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Beware journo-speak

Surprising Range: Religion Publishing in Minnesota

Longer stories draw more attention, but with diminishing returns

Marvel to Debut Squirrel Girl Comic Series in January 2015 Y’know, it’s funny, I was just thinking about Dan Slott’s “Great Lakes Avengers” and how completely marvelous it is. So more Squirrel Girl can only be delightful.

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Introducing Albertine, NYC’s Newest Bookstore…and It’s French

19 Indie Publishing Houses Sign with the Independent Publishers Group

Book Reviews and Digital Scholarship

http://www.researchinformation.info/news/news_story.php?news_id=1694&utm_source=feedburner&utm_medium=feed&utm_campaign=Feed%3A+ResearchInformation-News+%28Research+Information+-+News%29&utm_content=Bloglines

Book biz news

Crowdfunding campaign hopes to save William Blake’s cottage for nation

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Puzzling Women or “Why is the world of crossword puzzles such a damn boy’s club?”

The Arms Race in Journals Publishing Heats Up

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Alan Moore finishes million-word novel Jerusalem

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Lois Lane to star in young adult novel

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Readers absorb less on Kindles than on paper, study finds. Research suggests that recall of plot after using an e-reader is poorer than with traditional books

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Face Up Online: Wax Poetics. Making old school new school

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Is Open Access a Cause or an Effect?

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How Much Does “Does Poetry Matter” Matter?

Diana Fuss on A Life with Mary Shelley

Feminism and the “50 Shades” Hangover

Newspaper’s ‘anthology’ method questioned

Somaly Mam, Nick Kristof, and journalism’s hero problem

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Do you write in your books?

Storylandia 13: Three on the Bank

Where to buy: 10% discount code: HDCYF4CR at this online store; eligible for Free Shipping at Amazon; Kindle.

Click here for a sampler of the issue. Enjoy!

Three on the Bank
by Kelly Ann Jacobson

Excerpt:

Sam

When Sam was a young boy, he used to play in his grandparents’ pool for hours. Because he was an only child, he had little to do but act out situations, and pretending to drown was his favorite. He would sink to the bottom of the large concrete rectangle, cross his legs Indian style, and push his arms upward …read more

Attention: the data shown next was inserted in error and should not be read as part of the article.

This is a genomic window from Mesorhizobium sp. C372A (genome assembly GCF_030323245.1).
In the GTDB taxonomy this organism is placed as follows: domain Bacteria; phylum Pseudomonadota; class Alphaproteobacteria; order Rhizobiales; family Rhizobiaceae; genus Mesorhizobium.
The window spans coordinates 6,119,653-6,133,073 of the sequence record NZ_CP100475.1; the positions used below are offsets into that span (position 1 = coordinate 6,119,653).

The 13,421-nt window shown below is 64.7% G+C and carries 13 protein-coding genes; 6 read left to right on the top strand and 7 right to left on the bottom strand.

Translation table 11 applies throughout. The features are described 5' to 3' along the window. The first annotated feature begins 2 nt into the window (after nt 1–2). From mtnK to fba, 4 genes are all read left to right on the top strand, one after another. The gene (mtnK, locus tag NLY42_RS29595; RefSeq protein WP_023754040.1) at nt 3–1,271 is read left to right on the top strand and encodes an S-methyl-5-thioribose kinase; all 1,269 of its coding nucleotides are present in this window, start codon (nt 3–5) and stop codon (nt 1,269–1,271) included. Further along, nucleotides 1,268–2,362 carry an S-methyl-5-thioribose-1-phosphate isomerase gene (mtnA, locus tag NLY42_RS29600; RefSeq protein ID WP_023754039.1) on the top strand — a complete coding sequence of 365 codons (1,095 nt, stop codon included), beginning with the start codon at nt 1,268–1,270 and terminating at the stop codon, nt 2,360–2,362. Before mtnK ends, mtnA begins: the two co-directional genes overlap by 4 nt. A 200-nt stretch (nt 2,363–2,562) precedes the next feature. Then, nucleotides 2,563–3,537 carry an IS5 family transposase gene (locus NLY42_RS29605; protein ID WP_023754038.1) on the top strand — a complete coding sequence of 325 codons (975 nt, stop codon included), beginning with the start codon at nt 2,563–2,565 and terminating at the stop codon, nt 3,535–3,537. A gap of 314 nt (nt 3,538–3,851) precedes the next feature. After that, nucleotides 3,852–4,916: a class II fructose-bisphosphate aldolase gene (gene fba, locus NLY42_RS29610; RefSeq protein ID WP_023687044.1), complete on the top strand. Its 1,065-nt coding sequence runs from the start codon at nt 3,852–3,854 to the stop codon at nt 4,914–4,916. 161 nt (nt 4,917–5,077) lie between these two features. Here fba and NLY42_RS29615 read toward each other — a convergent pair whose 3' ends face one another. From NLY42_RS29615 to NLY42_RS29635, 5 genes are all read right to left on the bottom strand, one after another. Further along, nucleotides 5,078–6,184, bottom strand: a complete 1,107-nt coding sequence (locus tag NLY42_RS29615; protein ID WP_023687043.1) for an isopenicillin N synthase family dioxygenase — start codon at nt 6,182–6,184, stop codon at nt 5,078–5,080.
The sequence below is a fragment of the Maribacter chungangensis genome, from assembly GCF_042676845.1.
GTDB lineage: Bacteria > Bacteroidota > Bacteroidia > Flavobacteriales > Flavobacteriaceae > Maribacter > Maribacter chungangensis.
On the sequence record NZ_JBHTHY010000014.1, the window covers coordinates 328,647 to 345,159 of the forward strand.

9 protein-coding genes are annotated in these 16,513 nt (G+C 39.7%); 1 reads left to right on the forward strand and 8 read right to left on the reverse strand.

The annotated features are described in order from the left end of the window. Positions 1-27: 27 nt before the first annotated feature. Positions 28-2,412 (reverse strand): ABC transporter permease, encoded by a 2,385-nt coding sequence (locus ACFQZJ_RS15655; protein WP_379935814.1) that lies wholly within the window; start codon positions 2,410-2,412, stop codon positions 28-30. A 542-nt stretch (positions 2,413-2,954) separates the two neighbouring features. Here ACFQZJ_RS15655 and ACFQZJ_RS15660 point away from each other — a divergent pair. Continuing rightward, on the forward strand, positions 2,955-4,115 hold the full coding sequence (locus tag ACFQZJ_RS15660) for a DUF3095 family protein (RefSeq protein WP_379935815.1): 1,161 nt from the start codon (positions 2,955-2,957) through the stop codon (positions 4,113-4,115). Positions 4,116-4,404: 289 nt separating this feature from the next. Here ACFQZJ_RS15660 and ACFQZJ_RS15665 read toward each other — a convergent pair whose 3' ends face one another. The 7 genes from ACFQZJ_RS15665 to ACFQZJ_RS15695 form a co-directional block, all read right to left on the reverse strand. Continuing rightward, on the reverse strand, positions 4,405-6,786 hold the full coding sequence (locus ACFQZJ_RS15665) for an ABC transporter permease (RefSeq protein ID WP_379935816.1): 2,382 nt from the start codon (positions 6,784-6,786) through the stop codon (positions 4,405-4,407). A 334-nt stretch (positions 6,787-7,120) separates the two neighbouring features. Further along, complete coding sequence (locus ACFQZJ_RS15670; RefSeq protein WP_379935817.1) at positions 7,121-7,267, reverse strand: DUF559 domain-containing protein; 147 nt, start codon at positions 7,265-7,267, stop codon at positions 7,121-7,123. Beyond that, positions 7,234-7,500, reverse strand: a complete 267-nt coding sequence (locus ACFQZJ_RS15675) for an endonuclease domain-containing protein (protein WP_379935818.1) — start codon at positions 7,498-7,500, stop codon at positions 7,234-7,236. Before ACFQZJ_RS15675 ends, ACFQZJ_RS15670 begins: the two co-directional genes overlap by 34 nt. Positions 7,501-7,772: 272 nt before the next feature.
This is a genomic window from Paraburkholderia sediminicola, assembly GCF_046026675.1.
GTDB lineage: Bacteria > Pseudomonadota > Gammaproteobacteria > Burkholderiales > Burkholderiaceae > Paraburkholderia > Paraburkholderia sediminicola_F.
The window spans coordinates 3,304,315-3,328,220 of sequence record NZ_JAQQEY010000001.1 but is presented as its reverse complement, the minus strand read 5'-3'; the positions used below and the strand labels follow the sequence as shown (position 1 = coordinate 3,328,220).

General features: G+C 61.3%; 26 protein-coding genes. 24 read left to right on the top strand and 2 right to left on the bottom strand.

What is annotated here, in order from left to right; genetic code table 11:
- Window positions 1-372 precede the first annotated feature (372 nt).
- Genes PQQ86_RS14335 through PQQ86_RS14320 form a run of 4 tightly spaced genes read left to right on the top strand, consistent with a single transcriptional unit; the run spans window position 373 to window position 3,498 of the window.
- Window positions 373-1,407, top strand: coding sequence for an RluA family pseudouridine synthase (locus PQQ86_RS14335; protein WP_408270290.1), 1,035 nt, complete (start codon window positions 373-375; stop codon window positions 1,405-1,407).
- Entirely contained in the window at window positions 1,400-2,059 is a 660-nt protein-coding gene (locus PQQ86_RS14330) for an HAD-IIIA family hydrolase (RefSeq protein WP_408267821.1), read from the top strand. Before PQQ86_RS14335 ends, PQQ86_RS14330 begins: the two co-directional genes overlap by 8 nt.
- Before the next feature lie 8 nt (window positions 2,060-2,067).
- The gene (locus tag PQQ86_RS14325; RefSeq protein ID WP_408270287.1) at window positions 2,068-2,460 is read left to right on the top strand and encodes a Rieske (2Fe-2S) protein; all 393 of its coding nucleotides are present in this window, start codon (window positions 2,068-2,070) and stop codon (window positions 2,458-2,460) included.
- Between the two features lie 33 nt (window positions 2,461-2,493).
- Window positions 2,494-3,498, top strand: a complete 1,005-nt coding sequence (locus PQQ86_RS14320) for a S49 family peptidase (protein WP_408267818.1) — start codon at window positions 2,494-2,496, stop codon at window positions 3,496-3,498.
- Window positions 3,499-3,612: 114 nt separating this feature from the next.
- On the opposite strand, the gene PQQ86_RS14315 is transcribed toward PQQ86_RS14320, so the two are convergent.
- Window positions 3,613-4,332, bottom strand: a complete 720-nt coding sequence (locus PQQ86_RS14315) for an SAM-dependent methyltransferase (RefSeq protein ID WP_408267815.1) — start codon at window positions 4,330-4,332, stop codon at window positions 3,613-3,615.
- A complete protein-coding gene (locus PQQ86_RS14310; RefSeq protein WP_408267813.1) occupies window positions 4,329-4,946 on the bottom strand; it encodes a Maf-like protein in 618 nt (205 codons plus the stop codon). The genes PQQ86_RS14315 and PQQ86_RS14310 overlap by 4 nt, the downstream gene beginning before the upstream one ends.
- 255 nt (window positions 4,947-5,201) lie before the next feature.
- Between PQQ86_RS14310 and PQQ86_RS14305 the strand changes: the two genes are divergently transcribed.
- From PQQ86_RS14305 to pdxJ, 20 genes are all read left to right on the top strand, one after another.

Source: Storylandia

    

Book biz news

Rubén Martínez on The Interior Circuit : A Mexico City Chronicle

Authors’ incomes collapse to ‘abject’ levels

Image Announces Third Image Expo for Comic-Con

The Saints’ Lives and the Mission of the Francises

Dangerous Books: From Banning Ulysses to Challenging Huck Finn

Interview with Ariel Schrag

‘Sita’s Curse is my tribute to a life unsung’

Wattpad Acquires Red Room Writers’ Site

Book biz news

Kickstarter Campaign Diary, Part 1: What Am I Getting Myself Into?

Kickstarter Diary Chapter 2: Rewards and Goals—Running the Numbers

Indie Authors, Readers Show Support for Amazon

UK authors join fight to overhaul children’s mental health services

“Instead of the €50,000 (£40,000) in damages Johansson, 29, claimed, the court awarded her just €2,500, plus €2,500 in legal costs, saying the actor had already talked about her private life in interviews.” (aka, losing by winning)
Scarlett Johansson wins defamation case against French novelist

Will digital eat the children’s media world? ‘It’s totally going to happen!’

Terry Pratchett forced to cancel appearance by Alzheimer’s

Fifty greatest modern love poems list embraces 30 different countries

Joe Sacco’s Great War graphic tableau becomes giant Paris metro poster

The newest tool in teaching about climate change: the weatherman

Book biz news

Hit the Road — How a Forgettable Paper and a Misguided Publisher Created an Unnecessary Controversy

iPubSci

Library of Congress Book Festival (for those of you in the greater D.C. area, this is on August 30, 2014)

Authors dress up as their favourite characters

“These are the 12 words with the largest difference in favour of men: codec (88, 48), solenoid (87, 54), golem (89, 56), mach (93, 63), humvee (88, 58), claymore (87, 58), scimitar (86, 58), kevlar (93, 65), paladin (93, 66), bolshevism (85, 60), biped (86, 61), dreadnought (90, 66). These are the 12 words with the largest difference in favour of women: taffeta (48, 87), tresses (61, 93), bottlebrush (58, 89), flouncy (55, 86), mascarpone (60, 90), decoupage (56, 86), progesterone (63, 92), wisteria (61, 89), taupe (66, 93), flouncing (67, 94), peony (70, 96), bodice (71, 96).”